As the election draws near and the debates have taken place, Rural Women encourages all to think on what are the big concerns affecting your community? What are your local candidates’ or political party’s stance on the issues? Can candidates ensure your concerns will be addressed through positive legislative changes?
To find out the answers, we need to ask hard questions on big issues.
To start the ball rolling we have produced a Manifesto that tackles the big issues that are impacting on our communities.
Please contact your local Rural Women New Zealand National Councillor if you would like any advice/support on issues of concern to you. This is your opportunity to ensure candidates know the issues and have some answers.
Sample ‘hard questions’
- Victims of family violence will stay in a relationship for up to 22 years (though the average is two years) because of a well-founded fear that their animals will be maimed or killed. Most states in America include protection of animals in protection orders. The Animal Welfare Act does not cover this unique and urgent circumstance. One of the conditions in NZ Domestic Protection Orders is that the person committing the violence “… must not damage or threaten to damage the applicant’s property…”
Question: If you are the Government will you amend the Domestic Violence Act that allows for the applicants property to include pets and stock to be immediately protected on the issuing of an order by the court?
- Many rural areas face uncertainty about the continuance of power supply after 2015. Presently there are roads where lines are being downgraded causing random failures to the power supply. We are told that consumers ‘reasonable’ electricity needs will be met. We note affordability is missing.
Question: If you are the Government how will you give greater certainty after 2015 than is presently being offered? How do you define “reasonable” in terms of policy? Can you guarantee that affordability is an integral part to your government’s policy? How will that be defined?
- According to Professor Jacqueline Rowarth in 2012, of 20,000 annual degree graduates just 80 were in agriculture. This is at odds when New Zealand’s wealth is significantly from our primary industries.
Question: How will your Government address this anomaly?
- Caring Counts 2012 produced by the Human Rights Commission offered 10 recommendations to improve the wellbeing of the aged care workforce. The current Government rejected all of them. They included basic recommendations such as fair pay, and pay for travel for home care workers. (See what the 10 recommendations are here)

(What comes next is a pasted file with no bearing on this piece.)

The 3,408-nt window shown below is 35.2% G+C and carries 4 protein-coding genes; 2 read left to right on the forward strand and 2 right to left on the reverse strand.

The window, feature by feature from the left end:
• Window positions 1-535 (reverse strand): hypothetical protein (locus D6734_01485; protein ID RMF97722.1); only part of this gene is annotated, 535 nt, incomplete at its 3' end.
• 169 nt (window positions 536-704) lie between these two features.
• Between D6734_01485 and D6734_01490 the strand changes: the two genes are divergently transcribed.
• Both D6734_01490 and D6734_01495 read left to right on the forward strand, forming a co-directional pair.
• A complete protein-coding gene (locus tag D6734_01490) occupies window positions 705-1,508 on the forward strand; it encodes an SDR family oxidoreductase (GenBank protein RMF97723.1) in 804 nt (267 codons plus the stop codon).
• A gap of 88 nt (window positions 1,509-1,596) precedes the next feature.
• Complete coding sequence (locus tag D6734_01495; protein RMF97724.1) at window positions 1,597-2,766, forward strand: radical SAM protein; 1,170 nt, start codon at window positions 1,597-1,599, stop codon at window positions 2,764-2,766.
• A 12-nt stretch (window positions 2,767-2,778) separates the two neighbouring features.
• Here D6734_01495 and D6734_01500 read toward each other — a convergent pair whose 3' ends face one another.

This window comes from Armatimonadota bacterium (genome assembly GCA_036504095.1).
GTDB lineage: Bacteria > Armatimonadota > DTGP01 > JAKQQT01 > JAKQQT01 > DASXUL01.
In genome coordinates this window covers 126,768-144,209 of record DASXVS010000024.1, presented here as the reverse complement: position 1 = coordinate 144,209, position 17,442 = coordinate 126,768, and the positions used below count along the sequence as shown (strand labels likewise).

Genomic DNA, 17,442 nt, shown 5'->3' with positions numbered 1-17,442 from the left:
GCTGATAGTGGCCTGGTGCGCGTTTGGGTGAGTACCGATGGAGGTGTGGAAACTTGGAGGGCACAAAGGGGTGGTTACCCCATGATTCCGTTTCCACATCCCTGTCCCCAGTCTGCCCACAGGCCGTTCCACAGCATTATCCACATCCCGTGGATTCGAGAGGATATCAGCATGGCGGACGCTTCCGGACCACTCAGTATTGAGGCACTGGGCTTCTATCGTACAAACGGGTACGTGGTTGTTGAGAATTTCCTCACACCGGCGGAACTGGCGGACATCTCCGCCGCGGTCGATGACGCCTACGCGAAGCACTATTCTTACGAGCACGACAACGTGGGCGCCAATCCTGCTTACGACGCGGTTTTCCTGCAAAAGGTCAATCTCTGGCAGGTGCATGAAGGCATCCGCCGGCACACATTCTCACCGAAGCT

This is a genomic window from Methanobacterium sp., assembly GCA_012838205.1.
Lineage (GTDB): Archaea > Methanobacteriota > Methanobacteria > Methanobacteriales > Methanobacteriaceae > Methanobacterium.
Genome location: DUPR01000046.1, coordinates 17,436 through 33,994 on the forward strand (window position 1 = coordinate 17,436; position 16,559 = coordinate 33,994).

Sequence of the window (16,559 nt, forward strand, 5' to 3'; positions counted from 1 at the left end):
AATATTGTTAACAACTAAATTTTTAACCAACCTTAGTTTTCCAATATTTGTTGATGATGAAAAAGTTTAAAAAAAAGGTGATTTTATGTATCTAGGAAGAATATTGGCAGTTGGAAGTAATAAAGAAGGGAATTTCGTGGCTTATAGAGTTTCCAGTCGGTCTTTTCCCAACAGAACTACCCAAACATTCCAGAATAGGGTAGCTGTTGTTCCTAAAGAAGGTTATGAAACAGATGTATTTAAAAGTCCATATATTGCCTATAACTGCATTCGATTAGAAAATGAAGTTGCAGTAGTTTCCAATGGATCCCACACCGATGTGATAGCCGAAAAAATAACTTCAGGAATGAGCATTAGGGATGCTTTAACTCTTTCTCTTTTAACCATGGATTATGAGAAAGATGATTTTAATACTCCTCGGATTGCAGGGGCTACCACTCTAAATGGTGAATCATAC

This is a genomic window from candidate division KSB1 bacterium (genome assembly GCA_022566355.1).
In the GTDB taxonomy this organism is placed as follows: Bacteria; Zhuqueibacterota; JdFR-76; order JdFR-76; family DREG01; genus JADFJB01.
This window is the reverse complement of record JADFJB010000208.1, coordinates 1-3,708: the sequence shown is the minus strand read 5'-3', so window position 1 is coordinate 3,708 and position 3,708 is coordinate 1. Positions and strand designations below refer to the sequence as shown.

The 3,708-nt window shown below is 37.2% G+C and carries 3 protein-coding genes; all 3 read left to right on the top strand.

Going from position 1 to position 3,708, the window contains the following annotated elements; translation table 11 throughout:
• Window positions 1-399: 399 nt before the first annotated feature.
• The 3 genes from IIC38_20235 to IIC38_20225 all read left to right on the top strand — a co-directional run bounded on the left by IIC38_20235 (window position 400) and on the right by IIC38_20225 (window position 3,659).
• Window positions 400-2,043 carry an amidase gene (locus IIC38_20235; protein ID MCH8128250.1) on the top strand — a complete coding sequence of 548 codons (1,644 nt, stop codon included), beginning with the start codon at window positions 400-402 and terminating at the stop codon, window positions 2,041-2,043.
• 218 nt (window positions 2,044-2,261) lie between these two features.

Question: Will you enact the 10 recommendations in Caring Counts?
- Women over the age of 70 have an increased chance of breast cancer and yet the free mammogram service and access to the mobile service ceases at 69. This has a greater impact on rural women, while cost being an issue it is further exacerbated for rural women by the need to travel long distances to get their regular mammogram. Due to this it is documented that rural women are less likely than urban women to have regular breast health checks.
Question: Will your Government consider a private/public mobile breast screening service where women over 70 years can use the mobile service and pay on visit? And would you consider making breast screening services free to women over the age of 70?
- The Freshwater Accord gives a level of water safety to a walk through level. Most submissions wanted safe swimming as the bottom line. For rural families lake or river may be the only place where they can swim and dive as they have done since families settled in rural areas.
Question: Will you amend the Accord to have a percentage of rivers and lakes safe for swimming as the bottom line? What percentage do you think that should be?
- A Nurse Practitioners role is unique and takes several years of training. They would be a valued asset to our rural communities, if we could get enough of them. One of the barriers is that the Voluntary Bonding Scheme excludes Nurse Practitioners because they are not seen as new graduates. While a career in nursing is a prior requisite, the NP role is a whole other discipline.
Question: As the Government, will you review the 2012 recommendation that Nurse Practitioners are rightly noted as new graduates and qualify for participation in the voluntary bonding scheme in hard to staff rural areas?
- Hard to staff areas are defined by District Health Board catchments which have strong urban areas that are not difficult to staff. This has resulted in the scheme failing in rural areas where there is the greatest need. There are also DHBs with hard to staff rural areas that are not part of the voluntary bonding scheme.
Question: Would you, as the Government, direct the DHBs to meet the needs of genuine hard to staff areas within their catchment? Would you n consider using a more targeted method of defining hard to staff areas across all DHBs?
To learn more on Rural Women New Zealand and what we’re working for change on in rural communities, read our Manifesto.
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